130 mothers who were breastfeeding children across the age ranges came to Charing Cross Hospital on 21st February 2018 from as far away as Scotland with 117 able to express milk on the day. The participants congregated in the students’ union bar for the day where mothers (and accompanying children) could gather before and after their slot to express. Group members not only donated their breastmilk, but they helped with logistics on the day - bringing toys for babies to play with, distributing questionnaires, entertaining children, delivering samples to Simon’s team, and so on.

Samples were analysed using REIMS to identify components, and characterise the microbiome, and fat content. Preliminary results suggest that of the approximately 6900 different components in the breastmilk samples, around 150 of them seemed to vary systematically by the age of the nursling. Analysis is currently ongoing by the collaborators and results written up for publication.

Project 2: breastfeeding and healthcare experiences

Many discussions in the two breastfeeding groups in year one centred around why UK breastfeeding rates are so low. One theme that came up repeatedly was people’s interactions with healthcare professionals (HCPs). Members put forward various theories on how HCPs impact on breastfeeding journeys, and people gave anecdotes, either personal, or from their own experience as breastfeeding peer supporters, midwives, GPs or other healthcare providers. The idea emerged from several discussions that members would like to form a new project looking at people’s experiences with healthcare providers around breastfeeding.

In year two, PSG project staff created a new group and invited members from the two breastfeeding groups, from any other PSG group who wanted to join and from the breastfeeding mother groups. We also encouraged members to invite friends they thought would be interested, and share with other breastfeeding support groups on Facebook. The group ended up with 440 members, all of whom are or were breastfeeding mothers. Roughly 50% of them were also breastfeeding peer supporters or healthcare professionals, including nurses, midwives, GPs, paediatricians and health visitors. The HCPs were often concerned about the level of training about breastfeeding in their profession. Many expressed the view that they hadn’t known anything about breastfeeding until they were doing it themselves, and then they realised how misguided much of their previous advice to patients had been.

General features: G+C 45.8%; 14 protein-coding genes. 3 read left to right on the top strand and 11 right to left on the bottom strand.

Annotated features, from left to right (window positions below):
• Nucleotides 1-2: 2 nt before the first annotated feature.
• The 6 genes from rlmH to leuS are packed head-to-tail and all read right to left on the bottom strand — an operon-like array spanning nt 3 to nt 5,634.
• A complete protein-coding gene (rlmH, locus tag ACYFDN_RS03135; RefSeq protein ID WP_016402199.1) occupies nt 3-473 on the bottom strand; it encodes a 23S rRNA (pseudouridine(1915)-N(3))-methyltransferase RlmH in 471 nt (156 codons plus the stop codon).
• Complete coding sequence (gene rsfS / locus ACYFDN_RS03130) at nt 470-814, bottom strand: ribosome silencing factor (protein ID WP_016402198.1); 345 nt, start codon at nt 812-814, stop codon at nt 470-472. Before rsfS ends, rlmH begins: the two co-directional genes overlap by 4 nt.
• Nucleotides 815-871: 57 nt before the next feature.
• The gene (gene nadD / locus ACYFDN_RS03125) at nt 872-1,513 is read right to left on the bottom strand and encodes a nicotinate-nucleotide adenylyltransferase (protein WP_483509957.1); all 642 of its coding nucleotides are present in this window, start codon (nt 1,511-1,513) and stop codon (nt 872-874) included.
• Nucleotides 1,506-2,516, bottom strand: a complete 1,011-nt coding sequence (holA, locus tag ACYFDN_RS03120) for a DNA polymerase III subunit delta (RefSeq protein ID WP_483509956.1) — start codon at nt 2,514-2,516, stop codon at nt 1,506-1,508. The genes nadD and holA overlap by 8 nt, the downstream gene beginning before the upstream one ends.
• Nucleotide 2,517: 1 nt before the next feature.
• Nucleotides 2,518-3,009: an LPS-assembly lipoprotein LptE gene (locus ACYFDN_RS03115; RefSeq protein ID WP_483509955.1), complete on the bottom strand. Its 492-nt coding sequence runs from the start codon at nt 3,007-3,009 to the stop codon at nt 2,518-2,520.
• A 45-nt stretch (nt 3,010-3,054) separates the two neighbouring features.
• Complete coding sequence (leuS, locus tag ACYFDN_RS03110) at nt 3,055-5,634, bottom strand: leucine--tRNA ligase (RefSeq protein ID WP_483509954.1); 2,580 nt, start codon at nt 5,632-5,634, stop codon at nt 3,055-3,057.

After many discussions in the group and online Q&As with relevant researchers, the groups decided they wanted to do two studies:

  1. 1.

    Looking at mother’s experiences and the effect of interactions with HCPs on their breastfeeding journeys.

  2. 2.

    Looking at how HCPs’ experiences of becoming mothers and breastfeeding themselves changed the advice and support they gave to patients

Study 1

Working with Dr. Gavin Brookes, University of Lancaster, and with advice from various other researchers through Q&A sessions, the group designed a survey to gather stories of the infant feeding journeys of mothers who breastfed or who wanted to breastfeed, and their interactions with HCPs. They shared this survey invitation with the mother groups, and other breastfeeding support groups, and with their personal networks. Mothers clearly wanted to tell their stories. The post inviting people to fill in the survey was titled, “We want your stories on infant feeding and healthcare!” And the first reply said, “I feel I have been waiting for this day for six years.”

In total 741 infant feeding narratives comprising 257,319 words were collected, along with data including age of mother and child, ethnicity, type of HCP in the interaction and details of what happened after the encounter. The text was then analysed by a team of group members using corpus linguistics techniques and free AntConc software [57]. A preliminary summary of their findings is shown in Table 3.

Table 3 Preliminary analysis of interactions between breastfeeding mothers and healthcare professionals